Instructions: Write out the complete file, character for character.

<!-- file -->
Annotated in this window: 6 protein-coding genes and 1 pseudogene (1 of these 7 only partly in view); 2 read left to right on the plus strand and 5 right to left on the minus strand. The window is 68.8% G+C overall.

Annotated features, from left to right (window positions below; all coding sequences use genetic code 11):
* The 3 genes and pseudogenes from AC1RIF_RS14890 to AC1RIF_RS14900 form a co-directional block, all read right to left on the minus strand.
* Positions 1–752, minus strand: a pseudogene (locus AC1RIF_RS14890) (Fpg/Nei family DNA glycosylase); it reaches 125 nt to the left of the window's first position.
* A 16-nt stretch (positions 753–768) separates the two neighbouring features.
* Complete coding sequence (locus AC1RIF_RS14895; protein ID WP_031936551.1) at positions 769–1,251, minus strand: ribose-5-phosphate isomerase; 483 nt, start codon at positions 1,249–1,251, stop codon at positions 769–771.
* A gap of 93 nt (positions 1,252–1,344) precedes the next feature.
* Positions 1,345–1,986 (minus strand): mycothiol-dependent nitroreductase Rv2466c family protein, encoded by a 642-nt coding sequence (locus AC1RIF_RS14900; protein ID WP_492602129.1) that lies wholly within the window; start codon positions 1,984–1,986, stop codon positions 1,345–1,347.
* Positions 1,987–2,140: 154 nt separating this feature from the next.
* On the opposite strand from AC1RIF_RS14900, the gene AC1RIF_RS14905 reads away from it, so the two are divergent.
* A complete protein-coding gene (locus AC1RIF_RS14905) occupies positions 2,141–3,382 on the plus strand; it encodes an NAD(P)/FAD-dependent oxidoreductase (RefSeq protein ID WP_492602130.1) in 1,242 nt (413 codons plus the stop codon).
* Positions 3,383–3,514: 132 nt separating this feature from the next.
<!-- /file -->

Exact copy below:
Annotated in this window: 6 protein-coding genes and 1 pseudogene (1 of these 7 only partly in view); 2 read left to right on the plus strand and 5 right to left on the minus strand. The window is 68.8% G+C overall.

Annotated features, from left to right (window positions below; all coding sequences use genetic code 11):
* The 3 genes and pseudogenes from AC1RIF_RS14890 to AC1RIF_RS14900 form a co-directional block, all read right to left on the minus strand.
* Positions 1–752, minus strand: a pseudogene (locus AC1RIF_RS14890) (Fpg/Nei family DNA glycosylase); it reaches 125 nt to the left of the window's first position.
* A 16-nt stretch (positions 753–768) separates the two neighbouring features.
* Complete coding sequence (locus AC1RIF_RS14895; protein ID WP_031936551.1) at positions 769–1,251, minus strand: ribose-5-phosphate isomerase; 483 nt, start codon at positions 1,249–1,251, stop codon at positions 769–771.
* A gap of 93 nt (positions 1,252–1,344) precedes the next feature.
* Positions 1,345–1,986 (minus strand): mycothiol-dependent nitroreductase Rv2466c family protein, encoded by a 642-nt coding sequence (locus AC1RIF_RS14900; protein ID WP_492602129.1) that lies wholly within the window; start codon positions 1,984–1,986, stop codon positions 1,345–1,347.
* Positions 1,987–2,140: 154 nt separating this feature from the next.
* On the opposite strand from AC1RIF_RS14900, the gene AC1RIF_RS14905 reads away from it, so the two are divergent.
* A complete protein-coding gene (locus AC1RIF_RS14905) occupies positions 2,141–3,382 on the plus strand; it encodes an NAD(P)/FAD-dependent oxidoreductase (RefSeq protein ID WP_492602130.1) in 1,242 nt (413 codons plus the stop codon).
* Positions 3,383–3,514: 132 nt separating this feature from the next.